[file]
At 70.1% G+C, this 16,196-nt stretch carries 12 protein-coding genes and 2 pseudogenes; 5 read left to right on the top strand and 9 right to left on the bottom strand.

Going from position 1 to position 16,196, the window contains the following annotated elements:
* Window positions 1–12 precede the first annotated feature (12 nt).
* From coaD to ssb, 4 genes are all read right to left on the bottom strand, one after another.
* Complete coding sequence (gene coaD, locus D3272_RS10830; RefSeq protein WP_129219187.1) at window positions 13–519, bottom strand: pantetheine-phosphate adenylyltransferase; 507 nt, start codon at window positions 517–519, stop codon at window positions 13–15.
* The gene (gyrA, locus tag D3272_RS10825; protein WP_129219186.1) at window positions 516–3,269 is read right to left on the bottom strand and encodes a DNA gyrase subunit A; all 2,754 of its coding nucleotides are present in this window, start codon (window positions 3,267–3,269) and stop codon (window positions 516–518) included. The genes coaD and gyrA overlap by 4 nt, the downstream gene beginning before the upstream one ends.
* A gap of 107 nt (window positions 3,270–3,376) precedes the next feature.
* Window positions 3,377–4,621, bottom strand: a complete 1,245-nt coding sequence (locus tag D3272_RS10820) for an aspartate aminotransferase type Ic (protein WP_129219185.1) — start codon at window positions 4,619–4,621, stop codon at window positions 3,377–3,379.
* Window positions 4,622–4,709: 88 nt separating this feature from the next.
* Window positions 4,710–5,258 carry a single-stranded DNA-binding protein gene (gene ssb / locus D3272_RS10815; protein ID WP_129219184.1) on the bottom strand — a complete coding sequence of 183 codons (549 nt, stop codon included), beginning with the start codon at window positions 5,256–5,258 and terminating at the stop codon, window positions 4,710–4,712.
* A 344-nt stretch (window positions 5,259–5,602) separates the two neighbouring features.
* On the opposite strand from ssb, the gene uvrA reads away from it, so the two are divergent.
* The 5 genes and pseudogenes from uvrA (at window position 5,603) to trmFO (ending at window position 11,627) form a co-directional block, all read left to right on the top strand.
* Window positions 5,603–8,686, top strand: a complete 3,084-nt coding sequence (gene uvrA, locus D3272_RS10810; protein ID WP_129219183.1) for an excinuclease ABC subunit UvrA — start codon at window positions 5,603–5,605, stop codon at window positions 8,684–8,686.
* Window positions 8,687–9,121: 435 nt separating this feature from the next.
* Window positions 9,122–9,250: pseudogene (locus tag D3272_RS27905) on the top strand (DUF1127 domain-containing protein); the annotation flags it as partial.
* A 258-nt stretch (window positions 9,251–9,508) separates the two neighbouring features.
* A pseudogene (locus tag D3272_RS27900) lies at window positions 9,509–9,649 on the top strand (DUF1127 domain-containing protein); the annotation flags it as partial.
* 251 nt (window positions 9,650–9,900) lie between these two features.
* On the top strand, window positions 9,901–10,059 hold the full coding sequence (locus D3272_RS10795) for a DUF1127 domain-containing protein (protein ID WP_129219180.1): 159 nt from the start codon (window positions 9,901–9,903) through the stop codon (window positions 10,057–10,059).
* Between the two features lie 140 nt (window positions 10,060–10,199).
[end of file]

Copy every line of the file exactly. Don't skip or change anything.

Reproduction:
At 70.1% G+C, this 16,196-nt stretch carries 12 protein-coding genes and 2 pseudogenes; 5 read left to right on the top strand and 9 right to left on the bottom strand.

Going from position 1 to position 16,196, the window contains the following annotated elements:
* Window positions 1–12 precede the first annotated feature (12 nt).
* From coaD to ssb, 4 genes are all read right to left on the bottom strand, one after another.
* Complete coding sequence (gene coaD, locus D3272_RS10830; RefSeq protein WP_129219187.1) at window positions 13–519, bottom strand: pantetheine-phosphate adenylyltransferase; 507 nt, start codon at window positions 517–519, stop codon at window positions 13–15.
* The gene (gyrA, locus tag D3272_RS10825; protein WP_129219186.1) at window positions 516–3,269 is read right to left on the bottom strand and encodes a DNA gyrase subunit A; all 2,754 of its coding nucleotides are present in this window, start codon (window positions 3,267–3,269) and stop codon (window positions 516–518) included. The genes coaD and gyrA overlap by 4 nt, the downstream gene beginning before the upstream one ends.
* A gap of 107 nt (window positions 3,270–3,376) precedes the next feature.
* Window positions 3,377–4,621, bottom strand: a complete 1,245-nt coding sequence (locus tag D3272_RS10820) for an aspartate aminotransferase type Ic (protein WP_129219185.1) — start codon at window positions 4,619–4,621, stop codon at window positions 3,377–3,379.
* Window positions 4,622–4,709: 88 nt separating this feature from the next.
* Window positions 4,710–5,258 carry a single-stranded DNA-binding protein gene (gene ssb / locus D3272_RS10815; protein ID WP_129219184.1) on the bottom strand — a complete coding sequence of 183 codons (549 nt, stop codon included), beginning with the start codon at window positions 5,256–5,258 and terminating at the stop codon, window positions 4,710–4,712.
* A 344-nt stretch (window positions 5,259–5,602) separates the two neighbouring features.
* On the opposite strand from ssb, the gene uvrA reads away from it, so the two are divergent.
* The 5 genes and pseudogenes from uvrA (at window position 5,603) to trmFO (ending at window position 11,627) form a co-directional block, all read left to right on the top strand.
* Window positions 5,603–8,686, top strand: a complete 3,084-nt coding sequence (gene uvrA, locus D3272_RS10810; protein ID WP_129219183.1) for an excinuclease ABC subunit UvrA — start codon at window positions 5,603–5,605, stop codon at window positions 8,684–8,686.
* Window positions 8,687–9,121: 435 nt separating this feature from the next.
* Window positions 9,122–9,250: pseudogene (locus tag D3272_RS27905) on the top strand (DUF1127 domain-containing protein); the annotation flags it as partial.
* A 258-nt stretch (window positions 9,251–9,508) separates the two neighbouring features.
* A pseudogene (locus tag D3272_RS27900) lies at window positions 9,509–9,649 on the top strand (DUF1127 domain-containing protein); the annotation flags it as partial.
* 251 nt (window positions 9,650–9,900) lie between these two features.
* On the top strand, window positions 9,901–10,059 hold the full coding sequence (locus D3272_RS10795) for a DUF1127 domain-containing protein (protein ID WP_129219180.1): 159 nt from the start codon (window positions 9,901–9,903) through the stop codon (window positions 10,057–10,059).
* Between the two features lie 140 nt (window positions 10,060–10,199).